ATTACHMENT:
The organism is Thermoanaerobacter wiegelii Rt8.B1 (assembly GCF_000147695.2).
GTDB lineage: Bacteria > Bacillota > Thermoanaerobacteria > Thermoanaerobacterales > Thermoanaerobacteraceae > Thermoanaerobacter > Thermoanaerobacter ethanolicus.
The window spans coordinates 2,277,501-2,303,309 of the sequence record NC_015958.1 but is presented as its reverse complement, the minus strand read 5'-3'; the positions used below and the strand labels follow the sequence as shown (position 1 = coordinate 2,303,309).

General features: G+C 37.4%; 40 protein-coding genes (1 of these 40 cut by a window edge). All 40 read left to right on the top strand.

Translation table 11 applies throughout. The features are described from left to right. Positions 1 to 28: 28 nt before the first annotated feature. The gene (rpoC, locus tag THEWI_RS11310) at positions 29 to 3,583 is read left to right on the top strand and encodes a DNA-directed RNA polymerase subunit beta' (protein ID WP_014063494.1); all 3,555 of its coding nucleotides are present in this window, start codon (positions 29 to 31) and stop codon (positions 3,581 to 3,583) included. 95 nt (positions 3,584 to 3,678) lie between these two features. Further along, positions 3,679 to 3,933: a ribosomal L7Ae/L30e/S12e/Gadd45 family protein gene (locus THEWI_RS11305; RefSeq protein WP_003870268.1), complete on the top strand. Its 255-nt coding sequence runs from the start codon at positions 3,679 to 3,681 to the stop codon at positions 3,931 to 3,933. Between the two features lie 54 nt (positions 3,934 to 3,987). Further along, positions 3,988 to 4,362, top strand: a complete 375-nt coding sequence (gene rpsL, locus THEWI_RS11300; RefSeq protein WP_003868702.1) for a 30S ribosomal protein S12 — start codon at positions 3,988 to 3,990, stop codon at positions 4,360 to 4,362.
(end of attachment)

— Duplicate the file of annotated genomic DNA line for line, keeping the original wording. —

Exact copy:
The organism is Thermoanaerobacter wiegelii Rt8.B1 (assembly GCF_000147695.2).
GTDB lineage: Bacteria > Bacillota > Thermoanaerobacteria > Thermoanaerobacterales > Thermoanaerobacteraceae > Thermoanaerobacter > Thermoanaerobacter ethanolicus.
The window spans coordinates 2,277,501-2,303,309 of the sequence record NC_015958.1 but is presented as its reverse complement, the minus strand read 5'-3'; the positions used below and the strand labels follow the sequence as shown (position 1 = coordinate 2,303,309).

General features: G+C 37.4%; 40 protein-coding genes (1 of these 40 cut by a window edge). All 40 read left to right on the top strand.

Translation table 11 applies throughout. The features are described from left to right. Positions 1 to 28: 28 nt before the first annotated feature. The gene (rpoC, locus tag THEWI_RS11310) at positions 29 to 3,583 is read left to right on the top strand and encodes a DNA-directed RNA polymerase subunit beta' (protein ID WP_014063494.1); all 3,555 of its coding nucleotides are present in this window, start codon (positions 29 to 31) and stop codon (positions 3,581 to 3,583) included. 95 nt (positions 3,584 to 3,678) lie between these two features. Further along, positions 3,679 to 3,933: a ribosomal L7Ae/L30e/S12e/Gadd45 family protein gene (locus THEWI_RS11305; RefSeq protein WP_003870268.1), complete on the top strand. Its 255-nt coding sequence runs from the start codon at positions 3,679 to 3,681 to the stop codon at positions 3,931 to 3,933. Between the two features lie 54 nt (positions 3,934 to 3,987). Further along, positions 3,988 to 4,362, top strand: a complete 375-nt coding sequence (gene rpsL, locus THEWI_RS11300; RefSeq protein WP_003868702.1) for a 30S ribosomal protein S12 — start codon at positions 3,988 to 3,990, stop codon at positions 4,360 to 4,362.